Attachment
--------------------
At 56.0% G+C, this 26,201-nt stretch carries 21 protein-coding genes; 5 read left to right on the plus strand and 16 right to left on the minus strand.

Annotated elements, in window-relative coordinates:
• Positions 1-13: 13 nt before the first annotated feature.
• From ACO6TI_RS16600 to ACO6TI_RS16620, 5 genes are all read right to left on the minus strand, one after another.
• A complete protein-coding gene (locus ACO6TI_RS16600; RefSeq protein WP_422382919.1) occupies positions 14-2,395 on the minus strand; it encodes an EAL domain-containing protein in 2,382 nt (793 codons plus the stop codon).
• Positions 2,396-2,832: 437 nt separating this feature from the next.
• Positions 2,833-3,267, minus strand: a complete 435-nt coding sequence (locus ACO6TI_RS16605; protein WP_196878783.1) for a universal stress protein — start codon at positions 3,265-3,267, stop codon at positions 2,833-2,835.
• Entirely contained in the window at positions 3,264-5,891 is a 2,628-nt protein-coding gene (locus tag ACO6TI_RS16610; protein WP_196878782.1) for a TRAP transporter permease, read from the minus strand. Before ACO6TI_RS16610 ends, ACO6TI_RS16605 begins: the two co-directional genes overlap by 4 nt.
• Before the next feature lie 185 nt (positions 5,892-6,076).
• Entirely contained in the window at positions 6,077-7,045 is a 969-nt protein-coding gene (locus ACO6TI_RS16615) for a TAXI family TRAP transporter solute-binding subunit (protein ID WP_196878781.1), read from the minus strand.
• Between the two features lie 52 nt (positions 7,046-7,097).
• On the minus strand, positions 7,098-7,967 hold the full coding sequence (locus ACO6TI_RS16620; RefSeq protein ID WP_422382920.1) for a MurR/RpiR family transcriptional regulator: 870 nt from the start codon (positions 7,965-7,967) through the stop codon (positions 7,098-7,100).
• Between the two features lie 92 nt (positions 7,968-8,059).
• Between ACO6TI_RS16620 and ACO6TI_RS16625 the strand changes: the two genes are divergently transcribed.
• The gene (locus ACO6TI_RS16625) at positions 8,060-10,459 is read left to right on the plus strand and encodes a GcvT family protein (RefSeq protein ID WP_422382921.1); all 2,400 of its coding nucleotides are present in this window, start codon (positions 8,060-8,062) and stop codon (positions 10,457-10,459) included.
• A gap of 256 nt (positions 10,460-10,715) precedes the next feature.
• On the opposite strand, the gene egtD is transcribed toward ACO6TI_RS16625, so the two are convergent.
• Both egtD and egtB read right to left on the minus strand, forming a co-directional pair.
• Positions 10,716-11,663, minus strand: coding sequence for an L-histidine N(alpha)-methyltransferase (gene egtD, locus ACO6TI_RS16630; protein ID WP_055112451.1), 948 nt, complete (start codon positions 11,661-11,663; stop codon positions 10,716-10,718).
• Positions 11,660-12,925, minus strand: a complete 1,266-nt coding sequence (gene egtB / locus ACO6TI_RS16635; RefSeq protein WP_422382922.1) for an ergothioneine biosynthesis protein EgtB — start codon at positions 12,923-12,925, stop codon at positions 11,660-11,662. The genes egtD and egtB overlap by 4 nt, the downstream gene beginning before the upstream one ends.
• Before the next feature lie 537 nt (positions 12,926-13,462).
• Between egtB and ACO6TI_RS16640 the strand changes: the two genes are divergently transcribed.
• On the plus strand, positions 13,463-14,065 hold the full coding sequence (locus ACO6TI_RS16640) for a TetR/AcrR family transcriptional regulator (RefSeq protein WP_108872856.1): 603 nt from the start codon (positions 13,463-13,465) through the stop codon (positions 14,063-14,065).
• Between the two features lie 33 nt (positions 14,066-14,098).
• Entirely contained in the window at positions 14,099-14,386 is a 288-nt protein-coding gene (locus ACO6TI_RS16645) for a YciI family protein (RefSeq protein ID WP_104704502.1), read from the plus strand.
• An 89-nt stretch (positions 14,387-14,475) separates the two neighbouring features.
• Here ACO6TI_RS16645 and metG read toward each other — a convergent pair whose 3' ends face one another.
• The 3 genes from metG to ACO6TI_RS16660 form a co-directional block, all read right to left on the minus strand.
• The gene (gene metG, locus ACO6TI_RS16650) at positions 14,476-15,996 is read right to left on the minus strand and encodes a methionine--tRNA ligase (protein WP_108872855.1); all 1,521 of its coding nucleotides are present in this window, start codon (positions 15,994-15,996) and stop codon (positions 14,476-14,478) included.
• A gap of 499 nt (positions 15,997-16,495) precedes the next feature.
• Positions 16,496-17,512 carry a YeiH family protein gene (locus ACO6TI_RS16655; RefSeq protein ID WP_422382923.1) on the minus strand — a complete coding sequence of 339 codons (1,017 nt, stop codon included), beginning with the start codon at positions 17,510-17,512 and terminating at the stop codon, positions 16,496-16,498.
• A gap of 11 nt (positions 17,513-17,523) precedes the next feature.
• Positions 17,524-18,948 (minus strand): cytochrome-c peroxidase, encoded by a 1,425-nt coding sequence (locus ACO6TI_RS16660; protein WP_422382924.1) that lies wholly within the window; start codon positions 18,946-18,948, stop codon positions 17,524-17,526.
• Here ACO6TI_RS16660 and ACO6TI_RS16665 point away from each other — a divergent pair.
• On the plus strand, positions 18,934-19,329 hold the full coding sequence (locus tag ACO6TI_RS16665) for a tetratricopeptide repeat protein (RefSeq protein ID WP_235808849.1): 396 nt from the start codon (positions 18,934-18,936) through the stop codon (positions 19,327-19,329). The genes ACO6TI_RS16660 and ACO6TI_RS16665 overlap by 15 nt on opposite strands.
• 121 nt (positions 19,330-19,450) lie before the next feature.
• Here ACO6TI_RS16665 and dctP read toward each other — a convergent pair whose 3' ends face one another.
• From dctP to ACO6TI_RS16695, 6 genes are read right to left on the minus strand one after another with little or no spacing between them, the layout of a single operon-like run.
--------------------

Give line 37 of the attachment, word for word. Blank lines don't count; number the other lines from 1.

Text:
• Here ACO6TI_RS16665 and dctP read toward each other — a convergent pair whose 3' ends face one another.